Hélène Duval, who leads Growth Marketing for Google APAC, shares her hard-won lessons on how brands can create a virtuous circle of experimentation to achieve sustained business growth.
As a growth marketer, I’m often asked: What is your key to successfully driving growth? I wish I had a secret to share, except my answer won’t surprise many: Experiment until you get it right, and then scale. That said, there is a catch.
While most marketers know that experiments can improve campaigns and bottom lines, they have been slow to embrace it; only 46% of companies surveyed invested in online experimentation or A/B testing in the last year. In this regard, experimentation can seem like physical exercise: you know it’s good for you, but you struggle to keep it up.
When teams run A/B tests, they might fail to show how the experiments contribute to key performance indicators for the business. They might also lack a structured process to manage their portfolio of tests and share valuable learnings. As a result, senior stakeholders have few reasons to take an interest, and teams eventually underinvest in experiments, missing out on sustained growth opportunities.
So perhaps the real riddle is: How can you set up a marketing experiment engine that drives sustainable growth? Here’s what I’ve found after years of testing different approaches.
Marketers can set up an experimentation loop by aligning their experiments with key performance indicators, improving the experiment process, nailing the execution, and sharing learnings. And by playing to the behavioral motivations which underpin the loop, you can overcome barriers to experimentation and drive sustained testing to unlock continuous growth.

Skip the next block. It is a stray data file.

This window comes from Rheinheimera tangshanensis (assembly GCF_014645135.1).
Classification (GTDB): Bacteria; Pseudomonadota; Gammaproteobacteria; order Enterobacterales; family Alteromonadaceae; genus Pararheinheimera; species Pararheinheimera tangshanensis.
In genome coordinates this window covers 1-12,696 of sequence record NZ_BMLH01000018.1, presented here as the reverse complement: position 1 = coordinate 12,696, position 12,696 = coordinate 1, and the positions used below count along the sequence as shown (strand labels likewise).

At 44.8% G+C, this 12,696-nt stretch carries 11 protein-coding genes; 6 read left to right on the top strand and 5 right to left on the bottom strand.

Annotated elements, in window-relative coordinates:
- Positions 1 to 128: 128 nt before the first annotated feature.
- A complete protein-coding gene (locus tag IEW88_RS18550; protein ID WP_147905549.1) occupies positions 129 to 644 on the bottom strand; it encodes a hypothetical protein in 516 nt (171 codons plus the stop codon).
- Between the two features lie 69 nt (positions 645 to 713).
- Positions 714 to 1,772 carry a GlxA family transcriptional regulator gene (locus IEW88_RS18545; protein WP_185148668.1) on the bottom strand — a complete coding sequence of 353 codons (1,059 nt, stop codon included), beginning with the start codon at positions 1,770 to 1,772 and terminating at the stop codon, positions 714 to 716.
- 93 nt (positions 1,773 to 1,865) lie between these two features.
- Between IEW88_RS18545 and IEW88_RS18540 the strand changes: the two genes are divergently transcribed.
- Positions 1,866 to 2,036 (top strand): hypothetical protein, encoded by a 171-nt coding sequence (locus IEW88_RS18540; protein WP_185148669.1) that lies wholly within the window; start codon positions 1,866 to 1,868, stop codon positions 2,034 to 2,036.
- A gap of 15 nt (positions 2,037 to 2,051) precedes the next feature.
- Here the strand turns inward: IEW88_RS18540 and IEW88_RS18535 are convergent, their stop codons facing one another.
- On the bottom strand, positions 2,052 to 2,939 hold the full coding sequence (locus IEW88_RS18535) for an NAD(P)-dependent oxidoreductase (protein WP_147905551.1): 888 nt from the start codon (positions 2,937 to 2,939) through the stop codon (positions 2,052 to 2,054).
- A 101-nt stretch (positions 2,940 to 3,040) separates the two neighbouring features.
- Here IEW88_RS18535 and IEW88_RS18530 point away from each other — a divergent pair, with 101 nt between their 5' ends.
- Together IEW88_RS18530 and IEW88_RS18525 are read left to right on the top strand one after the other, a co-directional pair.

Tap into people’s zeal for performance metrics to drive and show impact
In business, results are a powerful motivational force. With digital marketing, it is easy to obtain measurements and numbers, but less so to connect one’s effort and impact to the topline metrics that matter at the highest levels of decision-making.
Having an experiment with key performance indicators that directly connect to business goals is therefore critical. It enables you to demonstrate the impact that your experiment brings and establish the test as a priority. It also helps you secure endorsement from stakeholders, who are driven by topline results and eager to improve them.
An example of this is a program the growth marketing team worked on to help people stay safe online. Initially, we measured the number of people who saw and clicked on our messages. These metrics, however, did not tell us if the program was actually helping people. So we changed our approach.
We shifted our marketing measurement to a set of actions that people can take to stay safe online, which was aligned with broader business goals. We also optimized the program against this new metric. The result was 3X more impact year over year with the same audience reach.
An experiment that directly links to business goals creates value and delivers results.
Tap into people’s problem-solving instincts to improve the experiment process